Image courtesy of: Professor Chris Jiggins, Department of Zoology, University of Cambridge.

Genetic switch that turned moths black also colours butterflies

The same gene that enables tropical butterflies to mimic each other’s bright and colourful patterning also caused British moths to turn black amid the grime of the industrial revolution, researchers have found.

Writing in the journal Nature, a team of researchers including Professor Richard Ffrench-Constant, based at the University of Exeter’s Penryn Campus, report that a gene known as “cortex” appears to play a critical role in dictating the colours and patterns on butterfly wings.

A parallel paper in the same journal shows that this same gene also caused the peppered moth to turn black during the mid-19th century, when it evolved to find new ways to camouflage itself; a side-effect of industrial pollution at the time.

The research, co-led by the universities of Exeter, Sheffield and Cambridge, offers clues about how genetics play a role in making evolution a predictable process. For reasons the researchers have yet to understand in full, the cortex gene, which helps to regulate cell division in butterflies and moths, has become a major target for natural selection acting on colour and pattern on the wings.

Professor Richard Ffrench-Constant, of the University of Exeter, said: “It's incredible to think that the gene that colours butterfly wings to advertise that they are bad to eat is the same gene as that responsible for industrial melanism, where moths turn black to hide on soot-blackened backgrounds.”

Professor Chris Jiggins, of the University of Cambridge, is one of the study’s lead authors. He said: “Something about how the colours on a butterfly wing are made means that this gene has been targeted by evolution. It raises the question that given the diversity in butterflies and moths, and the hundreds of genes involved in making a wing, why is it this one every time?”

Butterflies and moths comprise the order of insects known as Lepidoptera. Nearly all of the 160,000 types of moth and 17,000 types of butterfly have different wing patterns, which are adapted for purposes like sexual signalling, giving off warnings, the avoidance of detection by other animals (known as “crypsis”), and thermal regulation.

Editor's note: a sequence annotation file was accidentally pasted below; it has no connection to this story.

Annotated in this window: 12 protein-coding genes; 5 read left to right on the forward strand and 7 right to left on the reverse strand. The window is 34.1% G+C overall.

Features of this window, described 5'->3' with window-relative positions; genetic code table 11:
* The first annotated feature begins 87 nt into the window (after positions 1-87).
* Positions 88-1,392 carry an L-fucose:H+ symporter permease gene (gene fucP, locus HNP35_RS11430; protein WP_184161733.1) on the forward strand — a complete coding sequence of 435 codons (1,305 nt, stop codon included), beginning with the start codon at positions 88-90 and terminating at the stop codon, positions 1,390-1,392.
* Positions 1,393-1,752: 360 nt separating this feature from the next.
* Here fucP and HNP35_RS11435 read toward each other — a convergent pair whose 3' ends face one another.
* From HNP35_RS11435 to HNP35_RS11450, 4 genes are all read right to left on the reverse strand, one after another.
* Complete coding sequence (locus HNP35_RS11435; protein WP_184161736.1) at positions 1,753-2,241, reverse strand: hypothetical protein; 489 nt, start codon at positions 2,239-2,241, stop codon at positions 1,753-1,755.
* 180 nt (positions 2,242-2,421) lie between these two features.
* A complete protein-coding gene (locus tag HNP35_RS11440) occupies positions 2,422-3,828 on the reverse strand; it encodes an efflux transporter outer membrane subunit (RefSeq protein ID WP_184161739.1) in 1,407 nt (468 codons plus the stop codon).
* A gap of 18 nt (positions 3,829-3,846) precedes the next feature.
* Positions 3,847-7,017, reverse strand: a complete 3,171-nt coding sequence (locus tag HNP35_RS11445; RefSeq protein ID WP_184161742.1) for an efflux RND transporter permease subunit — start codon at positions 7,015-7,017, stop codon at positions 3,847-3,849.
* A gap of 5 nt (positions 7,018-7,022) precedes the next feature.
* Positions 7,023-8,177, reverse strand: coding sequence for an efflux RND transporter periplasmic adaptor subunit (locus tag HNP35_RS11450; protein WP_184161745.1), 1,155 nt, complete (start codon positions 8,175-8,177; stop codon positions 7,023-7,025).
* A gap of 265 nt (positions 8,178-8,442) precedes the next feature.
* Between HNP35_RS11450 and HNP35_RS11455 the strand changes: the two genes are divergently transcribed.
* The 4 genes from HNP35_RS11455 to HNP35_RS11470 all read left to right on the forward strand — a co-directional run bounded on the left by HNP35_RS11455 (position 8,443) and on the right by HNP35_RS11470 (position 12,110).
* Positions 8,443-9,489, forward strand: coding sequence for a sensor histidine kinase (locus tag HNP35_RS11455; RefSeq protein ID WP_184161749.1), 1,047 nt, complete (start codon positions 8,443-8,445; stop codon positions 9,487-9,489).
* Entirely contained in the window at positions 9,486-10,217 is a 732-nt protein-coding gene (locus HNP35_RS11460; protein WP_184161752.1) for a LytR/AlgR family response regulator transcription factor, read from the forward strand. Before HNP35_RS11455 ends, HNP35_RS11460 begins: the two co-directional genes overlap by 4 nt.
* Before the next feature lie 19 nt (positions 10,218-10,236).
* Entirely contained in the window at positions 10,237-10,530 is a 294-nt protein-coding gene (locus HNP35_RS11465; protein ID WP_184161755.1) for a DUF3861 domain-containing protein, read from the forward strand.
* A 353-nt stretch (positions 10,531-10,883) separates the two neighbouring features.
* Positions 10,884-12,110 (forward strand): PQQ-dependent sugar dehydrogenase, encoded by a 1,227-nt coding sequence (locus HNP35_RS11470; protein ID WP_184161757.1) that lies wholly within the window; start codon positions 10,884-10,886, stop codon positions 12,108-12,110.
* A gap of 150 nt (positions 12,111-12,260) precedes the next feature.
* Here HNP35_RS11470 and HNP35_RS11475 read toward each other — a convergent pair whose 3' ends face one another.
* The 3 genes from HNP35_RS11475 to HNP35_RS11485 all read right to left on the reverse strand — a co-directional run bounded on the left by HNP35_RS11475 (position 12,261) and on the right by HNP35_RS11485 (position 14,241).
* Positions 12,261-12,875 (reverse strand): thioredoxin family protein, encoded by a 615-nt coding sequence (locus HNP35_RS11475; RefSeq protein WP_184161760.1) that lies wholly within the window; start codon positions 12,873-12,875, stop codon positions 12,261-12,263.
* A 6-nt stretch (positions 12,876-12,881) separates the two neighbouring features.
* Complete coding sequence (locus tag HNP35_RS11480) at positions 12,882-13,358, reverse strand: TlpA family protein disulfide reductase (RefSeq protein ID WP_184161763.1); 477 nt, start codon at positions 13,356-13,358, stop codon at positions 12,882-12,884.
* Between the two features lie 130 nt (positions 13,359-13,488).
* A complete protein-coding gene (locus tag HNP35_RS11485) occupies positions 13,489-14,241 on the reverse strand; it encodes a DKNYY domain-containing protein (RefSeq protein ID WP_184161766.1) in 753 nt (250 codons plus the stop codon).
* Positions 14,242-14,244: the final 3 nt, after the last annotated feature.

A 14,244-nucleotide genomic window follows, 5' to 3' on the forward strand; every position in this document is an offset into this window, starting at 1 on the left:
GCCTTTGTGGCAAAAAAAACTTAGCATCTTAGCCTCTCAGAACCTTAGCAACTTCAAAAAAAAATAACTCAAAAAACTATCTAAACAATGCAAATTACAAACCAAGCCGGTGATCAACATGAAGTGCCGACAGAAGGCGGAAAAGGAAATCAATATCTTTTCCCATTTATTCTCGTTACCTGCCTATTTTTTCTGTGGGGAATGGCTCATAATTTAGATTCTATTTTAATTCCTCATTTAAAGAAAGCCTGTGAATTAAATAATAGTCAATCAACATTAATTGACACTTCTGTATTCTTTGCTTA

These wing patterns are actually made up of an array of tiny coloured scales. Although they have been studied by biologists for over a century, the molecular mechanisms which control their development are only now starting to be uncovered.

The peppered moth is perhaps the most famous example of evolution by natural selection occurring in an insect’s wing pattern. Until the 19th Century, peppered moths were predominantly pale-coloured, and used this to camouflage themselves against lichen-covered tree trunks, which made them almost invisible to predators.

During the industrial revolution, however, the lichen on trees in some parts of the country was killed by pollution, and soot turned the trunks black. At some point during the mid-1800s, a mutation arose in peppered moths which caused them to turn black as well, helping them to remain camouflaged from birds. The process is known as industrial melanism – melanism meaning the development of dark coloured pigmentation.

The fact that this process was caused by the cortex gene only recently became clear thanks to a separate study focusing on peppered moths. Fascinatingly, however, the Cambridge-Sheffield study has now shown that exactly the same gene also influences the extremely bright and colourful patterns of Heliconius – the name given to about 40 different closely-related species of beautiful, tropical butterflies found in South America.

The study shows that cortex influences the development of bright yellow patches on the wings of different Heliconius species. These are used to send a signal to potential predators that the butterflies are toxic if eaten, and different types of Heliconius butterfly mimic one another by using the bright yellow as a warning signal. Unlike the dark colouring of the peppered moth, it is therefore an evolutionary development that is meant to be seen.

The researchers carried out fine-scale mapping of pattern variation in three different Heliconius species, and in each case the cortex gene was found to be responsible for this adaptation in their patterning. The cortex is turned on in parts of the wing that are destined to turn black.

Because Heliconius species are extremely diverse, the study of what causes variations in their patterning can provide more general clues about the genetic switches that control diversification in species.

In most cases, the genes responsible for these processes are known as “transcription factors” – meaning that they are responsible for turning other genes on and off. Intriguingly, what made cortex such an elusive switch to spot was the fact that it does not do this. Instead, it is a cell cycle regulator, which means that it controls when cells divide and thus when different coloured scales develop within a butterfly wing.

“It’s a different gene to the one we might have expected and we still need to do more to understand exactly what it’s doing, and how it’s doing it,” Jiggins said. “It raises some very interesting questions. If all of these genes are interacting, is there something about the shape of those genetic networks, or the ways in which the wings are constructed, that means there are particular points in the process at which new patterns can be generated?”

The study, A major gene controls mimicry and crypsis in butterflies and moths, is reported in Nature.

Date: 3 June 2016

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